An easy mind trick for understanding intersectionality (and 5 employers who already get it right)

October 3, 2023

Imagine you are standing in the center of a bustling crossroads where multiple highways converge. One highway carries a set of vehicles, travelers, and stories that all relate to your gender. Another, a unique and different flow of traffic carries the stories and values related to your sexuality. A third carries the traffic relating to your race or ethnicity. You may even be imagining other highways for your age, your neurological makeup, your physical ability, or countless others.

Here, navigating the traffic moving through you at the crossroads becomes a metaphor for our journey of understanding intersectionality. See, for some, these highways might be humming along, flowing easily, while others might be congested, angry traffic jams that leave you feeling frustrated and going nowhere.

Intersectionality is the recognition that every individual can be advantaged in some aspects of their life and disadvantaged in others.

For a simple example, let’s put a Caucasian woman with ADHD in the centre of that crossroad. As a woman, the highway that signifies her gender has never been smooth. Add in the additional difficulty of the loud and busy traffic coming at her from her neurological make-up highway, and navigating life is getting pretty difficult.

However, on the third highway, the one carrying her race and ethnicity as Caucasian, well the traffic there has always been somewhat smooth. A lot smoother than if she had been a woman of color, anyway.

So, while it’s understandable that her experience is difficult, she is privileged to have this one highway give her a reprieve.

How can our employers better embrace intersectionality?

Recognizing the significance of intersectionality isn’t just an intellectual exercise—it’s essential for fostering inclusive workplaces where every individual’s unique journey is valued.

In this article, we invite you to embark on a journey with us, delving into the powerful narratives of five remarkable women. These women, representing diverse intersectional perspectives, will share their stories of moments when their employers truly supported and included them in the workplace – when they stood beside them and helped ease the burden of the traffic rushing through them. 

Moreover, each woman will offer invaluable advice for those seeking to create workplaces that embrace and empower every employee, regardless of their intersectional identities.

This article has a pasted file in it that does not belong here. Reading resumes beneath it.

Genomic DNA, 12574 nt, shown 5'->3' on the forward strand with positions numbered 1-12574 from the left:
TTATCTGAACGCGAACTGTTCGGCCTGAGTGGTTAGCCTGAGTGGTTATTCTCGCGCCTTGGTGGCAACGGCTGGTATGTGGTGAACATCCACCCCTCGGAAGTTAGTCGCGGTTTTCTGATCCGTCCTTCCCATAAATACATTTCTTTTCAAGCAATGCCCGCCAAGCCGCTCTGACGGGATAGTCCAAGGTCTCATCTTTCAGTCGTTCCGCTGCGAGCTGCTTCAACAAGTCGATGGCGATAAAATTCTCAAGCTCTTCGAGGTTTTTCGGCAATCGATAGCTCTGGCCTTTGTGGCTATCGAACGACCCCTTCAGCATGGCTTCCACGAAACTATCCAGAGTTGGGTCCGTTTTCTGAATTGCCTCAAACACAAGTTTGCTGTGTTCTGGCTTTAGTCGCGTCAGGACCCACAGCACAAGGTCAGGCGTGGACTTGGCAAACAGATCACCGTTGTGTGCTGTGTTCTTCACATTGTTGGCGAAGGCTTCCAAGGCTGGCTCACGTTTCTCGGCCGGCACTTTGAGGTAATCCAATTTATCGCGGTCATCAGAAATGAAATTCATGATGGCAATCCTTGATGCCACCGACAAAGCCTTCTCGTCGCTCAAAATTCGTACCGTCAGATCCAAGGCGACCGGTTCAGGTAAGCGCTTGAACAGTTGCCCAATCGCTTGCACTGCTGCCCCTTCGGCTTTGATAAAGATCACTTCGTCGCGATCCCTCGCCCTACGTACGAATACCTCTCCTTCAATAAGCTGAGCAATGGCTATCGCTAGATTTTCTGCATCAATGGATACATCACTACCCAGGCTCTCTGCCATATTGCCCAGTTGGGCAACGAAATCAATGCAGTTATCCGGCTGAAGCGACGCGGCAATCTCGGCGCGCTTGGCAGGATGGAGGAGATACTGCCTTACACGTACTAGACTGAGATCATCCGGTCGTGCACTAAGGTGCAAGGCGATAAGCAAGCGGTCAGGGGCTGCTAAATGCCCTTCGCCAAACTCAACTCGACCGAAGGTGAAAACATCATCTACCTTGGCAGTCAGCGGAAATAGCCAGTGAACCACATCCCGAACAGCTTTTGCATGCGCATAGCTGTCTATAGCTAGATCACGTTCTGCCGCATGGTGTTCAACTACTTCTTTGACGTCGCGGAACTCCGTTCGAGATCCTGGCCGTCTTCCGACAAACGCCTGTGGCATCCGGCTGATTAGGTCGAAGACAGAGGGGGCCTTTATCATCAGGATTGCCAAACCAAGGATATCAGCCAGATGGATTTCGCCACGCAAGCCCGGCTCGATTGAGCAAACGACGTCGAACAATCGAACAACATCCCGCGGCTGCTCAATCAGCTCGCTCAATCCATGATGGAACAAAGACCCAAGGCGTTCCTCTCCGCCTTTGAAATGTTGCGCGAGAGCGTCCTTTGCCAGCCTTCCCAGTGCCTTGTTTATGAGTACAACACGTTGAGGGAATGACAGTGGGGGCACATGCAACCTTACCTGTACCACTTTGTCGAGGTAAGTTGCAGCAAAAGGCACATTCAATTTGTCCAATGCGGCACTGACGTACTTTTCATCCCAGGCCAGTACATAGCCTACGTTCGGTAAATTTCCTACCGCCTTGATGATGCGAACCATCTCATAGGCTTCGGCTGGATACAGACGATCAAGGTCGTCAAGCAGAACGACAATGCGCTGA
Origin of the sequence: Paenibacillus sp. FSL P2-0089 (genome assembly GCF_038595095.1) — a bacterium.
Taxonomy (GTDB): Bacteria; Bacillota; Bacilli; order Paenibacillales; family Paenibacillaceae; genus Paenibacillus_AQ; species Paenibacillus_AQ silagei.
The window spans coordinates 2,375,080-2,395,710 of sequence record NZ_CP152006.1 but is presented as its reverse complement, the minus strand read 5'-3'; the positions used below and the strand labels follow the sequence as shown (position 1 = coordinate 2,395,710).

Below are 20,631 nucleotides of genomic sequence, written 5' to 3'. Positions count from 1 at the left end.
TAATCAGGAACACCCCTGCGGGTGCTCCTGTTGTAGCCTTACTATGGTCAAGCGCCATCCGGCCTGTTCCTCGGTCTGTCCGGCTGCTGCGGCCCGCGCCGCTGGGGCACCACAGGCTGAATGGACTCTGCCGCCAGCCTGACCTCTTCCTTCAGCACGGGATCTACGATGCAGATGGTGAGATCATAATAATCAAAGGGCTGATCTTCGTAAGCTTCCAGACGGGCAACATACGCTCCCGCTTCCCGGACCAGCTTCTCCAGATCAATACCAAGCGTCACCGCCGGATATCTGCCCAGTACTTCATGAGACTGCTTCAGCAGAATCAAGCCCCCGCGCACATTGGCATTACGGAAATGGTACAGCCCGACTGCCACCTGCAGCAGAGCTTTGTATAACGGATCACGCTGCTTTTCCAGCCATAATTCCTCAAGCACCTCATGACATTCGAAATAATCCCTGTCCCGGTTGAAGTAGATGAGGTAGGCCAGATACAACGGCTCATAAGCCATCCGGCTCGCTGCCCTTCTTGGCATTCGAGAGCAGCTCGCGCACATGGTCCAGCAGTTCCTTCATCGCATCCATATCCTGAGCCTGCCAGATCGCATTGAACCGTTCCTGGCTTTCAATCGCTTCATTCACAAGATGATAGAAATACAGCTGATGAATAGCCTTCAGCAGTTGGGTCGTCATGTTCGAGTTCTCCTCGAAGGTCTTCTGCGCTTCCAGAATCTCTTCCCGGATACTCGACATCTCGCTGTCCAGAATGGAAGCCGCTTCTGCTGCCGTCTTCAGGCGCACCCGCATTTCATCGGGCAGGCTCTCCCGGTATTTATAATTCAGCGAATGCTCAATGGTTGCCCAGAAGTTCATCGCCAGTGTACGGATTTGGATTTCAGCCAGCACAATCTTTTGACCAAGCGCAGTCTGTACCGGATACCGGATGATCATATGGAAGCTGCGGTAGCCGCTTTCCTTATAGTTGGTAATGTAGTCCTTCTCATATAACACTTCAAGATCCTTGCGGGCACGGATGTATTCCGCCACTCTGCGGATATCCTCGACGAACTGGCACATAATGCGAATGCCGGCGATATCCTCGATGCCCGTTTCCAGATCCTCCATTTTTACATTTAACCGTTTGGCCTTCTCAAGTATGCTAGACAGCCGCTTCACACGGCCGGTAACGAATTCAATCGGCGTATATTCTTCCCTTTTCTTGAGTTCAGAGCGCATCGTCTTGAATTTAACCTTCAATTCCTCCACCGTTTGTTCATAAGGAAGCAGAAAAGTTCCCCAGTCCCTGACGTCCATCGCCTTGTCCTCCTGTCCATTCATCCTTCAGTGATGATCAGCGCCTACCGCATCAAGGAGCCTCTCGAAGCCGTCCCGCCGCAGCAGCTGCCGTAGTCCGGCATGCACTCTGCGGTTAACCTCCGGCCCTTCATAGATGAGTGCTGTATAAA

Ericsson | Pacific National | Cummins | EY | Microsoft

Ericssonericsson logo

Telecommunications | 1,001-5,000 employees

Najwa Marsheh (she/her) is a Local Administrator at Ericsson

“I’m 40 years old, and from Syria. My husband and I came to Australia five years ago as refugees after suffering in the civil war for 11 years. We had to leave our families, careers, and memories behind.”

Tell us about a time when you felt truly supported and/or included in your current workplace.

“Working for Ericsson was a lifetime opportunity to learn from the best. I am a member of the Local Administrative Services and get to work with great colleagues. The team has always included me in meetings and activities and has made me feel like I’m valued and unique. The team kept in touch with me when I left Ericsson for a period of time and raised my name when the opportunity came up to join the team again. I feel like I have a new family in my new country.”

What advice could employers take to make you and others with varied intersectional perspectives feel included in the workplace?

“I would encourage employers to provide opportunities to more employees from diverse cultures. Difference is a good thing for organizations, as it promotes development and growth. Building a culture of understanding and trust makes people feel like we are included and part of a big family.”

Pacific NationalPacific National logo

Transport, shipping & logistics | 1,001-5,000 employees

Mamta Shetty (she/her) is an ESG Principal at Pacific National

“I’m originally from Mumbai, India, and raised in a Hindi-speaking family. I embarked on a new chapter by relocating to Australia with my family in June 2022 – a country I had never previously visited.”

“My decision to move to Australia was long and deliberate. My main motivation was to experience the world outside and a desire to explore life beyond familiar horizons. Leaving my home country and family behind was a very tough choice, but I decided to move as some of my childhood and school friends had already settled in Australia and they had many good things to say about work-life balance, the beautiful nature, diverse and inclusive society, safety and the overall quality of life so it inspired me to make the move.”

Tell us about a time when you felt truly supported and/or included in your current workplace.